A 1930s-era brochure showing Wallace performing on her own Pleyel harpsichord (the same French instrument that her teacher Wanda Landowska played).
A 1930s-era brochure showing Wallace performing on her own Pleyel harpsichord (the same French instrument that her teacher Wanda Landowska played).

“A harpsichordist of unfailing musical instinct and intelligence,” wrote one reviewer. Another complimented her “bold, powerful style of playing.” It was no surprise, then, that she received the singular honor of being asked to perform Bach’s mighty Goldberg Variations on the evening of September 29, 1946, the first day of broadcasting for the BBC’s classical music station (the venerable Third Programme, later to become Radio 3). It is a pity that there are no commercially available recordings of her artistry.

In her only performance at Vassar after graduation, she played a recital in Skinner Hall on January 8, 1948, presenting a varied program of works by Bach, Handel, Scarlatti, Haydn, and others. Professor Emeritus of Music Earl W. Groves recalls that she used Vassar’s Neupert harpsichord, a highly regarded instrument in its day.

Having endured several miscarriages, she made a life-changing decision around 1950 to relinquish her career as a concert artist and to devote her energies to a family. She and Clifford chose to raise the two orphaned boys of their recently deceased friends, Romanian soprano Maria Cebotari and Austrian actor Gustav Diessl. According to a 1965 New York Times article, Lucille “found that two careers and two children in one family were too much, and she gave up [her career].”

Throughout her marriage, she remained utterly devoted to Clifford and the maintenance of his brilliant career. (A New York Times critic wrote, in 1947, “Curzon must be reckoned among the greatest keyboard artists of the time.”) Although she never taught, Lucille exhibited strong aptitude for it. From unpublished papers in the British Library’s Curzon Collection, we learn how much the two worked together, of their musical affinities, and of Clifford’s dependence upon her as a coach and unique source of musical ideas. Many pages of letters and other documents detail her idiosyncratic suggestions and criticisms of his playing. She extols Clifford to use “half pedal for twilight effect” in a soft passage from Beethoven’s 3rd Piano Concerto, for example. And for a section in Haydn’s F Minor Variations, she demands “more chewy!”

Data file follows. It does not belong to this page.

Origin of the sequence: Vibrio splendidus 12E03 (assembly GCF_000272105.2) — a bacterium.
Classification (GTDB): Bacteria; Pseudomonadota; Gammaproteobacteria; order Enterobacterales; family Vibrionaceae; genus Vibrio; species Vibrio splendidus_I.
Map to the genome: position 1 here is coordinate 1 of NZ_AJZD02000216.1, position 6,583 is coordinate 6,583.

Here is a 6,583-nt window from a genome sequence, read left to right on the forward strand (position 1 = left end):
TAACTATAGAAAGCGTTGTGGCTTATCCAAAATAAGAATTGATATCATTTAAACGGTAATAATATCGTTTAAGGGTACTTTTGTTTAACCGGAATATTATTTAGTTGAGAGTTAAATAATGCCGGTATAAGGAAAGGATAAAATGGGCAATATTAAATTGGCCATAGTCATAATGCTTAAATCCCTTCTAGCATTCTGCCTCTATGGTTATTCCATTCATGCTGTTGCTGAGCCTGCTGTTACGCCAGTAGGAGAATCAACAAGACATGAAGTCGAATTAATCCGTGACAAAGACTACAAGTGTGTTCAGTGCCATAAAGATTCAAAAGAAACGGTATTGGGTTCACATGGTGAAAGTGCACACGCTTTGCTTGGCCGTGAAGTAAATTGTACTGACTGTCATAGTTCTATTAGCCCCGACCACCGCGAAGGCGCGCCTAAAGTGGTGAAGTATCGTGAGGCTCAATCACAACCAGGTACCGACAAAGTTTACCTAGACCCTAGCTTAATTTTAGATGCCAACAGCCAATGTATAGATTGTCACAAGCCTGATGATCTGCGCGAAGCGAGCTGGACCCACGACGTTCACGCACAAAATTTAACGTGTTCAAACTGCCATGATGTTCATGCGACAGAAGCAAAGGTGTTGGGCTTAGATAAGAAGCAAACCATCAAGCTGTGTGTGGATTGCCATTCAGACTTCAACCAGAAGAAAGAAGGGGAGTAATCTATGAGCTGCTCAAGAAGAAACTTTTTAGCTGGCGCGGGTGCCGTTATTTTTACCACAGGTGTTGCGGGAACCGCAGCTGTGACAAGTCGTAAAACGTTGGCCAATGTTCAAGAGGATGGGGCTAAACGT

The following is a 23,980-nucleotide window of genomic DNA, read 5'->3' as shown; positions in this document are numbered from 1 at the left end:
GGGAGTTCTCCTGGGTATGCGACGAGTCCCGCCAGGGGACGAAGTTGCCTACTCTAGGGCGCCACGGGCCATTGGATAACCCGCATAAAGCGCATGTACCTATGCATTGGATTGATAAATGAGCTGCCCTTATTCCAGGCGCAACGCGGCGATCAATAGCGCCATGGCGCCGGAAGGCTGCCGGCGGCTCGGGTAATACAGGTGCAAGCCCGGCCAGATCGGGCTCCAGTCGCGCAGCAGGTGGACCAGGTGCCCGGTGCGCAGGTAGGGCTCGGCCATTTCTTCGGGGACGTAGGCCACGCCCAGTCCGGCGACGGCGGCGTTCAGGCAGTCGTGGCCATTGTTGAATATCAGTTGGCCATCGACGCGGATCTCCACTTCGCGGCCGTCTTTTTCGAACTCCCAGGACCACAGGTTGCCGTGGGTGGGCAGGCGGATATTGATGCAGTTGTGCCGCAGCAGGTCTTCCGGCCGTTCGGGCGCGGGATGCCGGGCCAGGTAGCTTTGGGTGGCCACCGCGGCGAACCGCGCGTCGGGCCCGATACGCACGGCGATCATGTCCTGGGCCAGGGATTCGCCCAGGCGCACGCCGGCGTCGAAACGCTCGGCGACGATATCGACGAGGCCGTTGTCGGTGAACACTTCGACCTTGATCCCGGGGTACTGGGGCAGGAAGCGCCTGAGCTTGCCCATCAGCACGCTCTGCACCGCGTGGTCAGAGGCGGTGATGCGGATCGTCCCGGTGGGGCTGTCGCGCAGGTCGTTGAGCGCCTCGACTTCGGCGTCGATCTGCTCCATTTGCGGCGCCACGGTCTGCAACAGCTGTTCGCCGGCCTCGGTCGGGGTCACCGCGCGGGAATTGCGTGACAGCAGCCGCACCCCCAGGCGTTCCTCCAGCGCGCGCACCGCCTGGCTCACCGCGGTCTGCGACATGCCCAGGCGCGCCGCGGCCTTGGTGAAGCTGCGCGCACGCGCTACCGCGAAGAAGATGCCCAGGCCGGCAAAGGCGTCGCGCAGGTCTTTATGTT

At the Curzons’ London home, adjacent to Hampstead Heath, where the walls bore works of Monet, Corot, Utrillo, Bruegel, and a Mozart manuscript, their son, Fritz, remembers growing up in a generally quiet and constrained family atmosphere, with few parties and with Lucille’s protective insistence that Clifford’s need for quiet reflection and uninterrupted practice time be observed. Fritz recalls “sweating profusely” while waiting for Clifford to finish a phrase before interrupting him to come to a meal.

Clifford, Lucille, Peter, and Fritz on the porch of their summer home in 1958. Photo by Gerti Deutsch.
Clifford, Lucille, Peter, and Fritz on the porch of their summer home in 1958. Photo by Gerti Deutsch.

Clifford’s  performing and recording career continued to flourish into the ’50s, ’60s, and ’70s, and Lucille frequently accompanied him on his annual visits to the United States. During the summer of 1975, however, she suffered a stroke, from which she never completely recovered.

In a letter to the alumnae office, dated March 30, 1977, Clifford wrote: “I regret very much to have to tell you that my beloved wife passed away on March 21, 1977, after a long illness. Owing to this illness, news may not have reached Vassar that Mrs. Curzon received the title of Lady Curzon on January 1, 1977, when I was knighted by Her Majesty Queen Elizabeth.”

Sir Clifford Curzon died on September 1, 1982. He and Lucille are buried side by side at St. Patrick’s Church, Patterdale, in Northwest England, near a manor house Lucille had purchased around 1940 as a retreat from the London Blitz. On Clifford’s gravestone are the words: “Concert Pianist” and the opening words “Du holde Kunst” (“Beloved Art”) from Schubert’s famous song “An die Musik.” On Lucille’s: “Beloved Wife of Sir Clifford Curzon” and a quotation from Mozart’s The Magic Flute that reads, “Now hast thou overcome every danger.”


Pianist Todd Crow is the George Sherman Dickinson Professor of Music at Vassar. Photos courtesy of Fritz Curzon.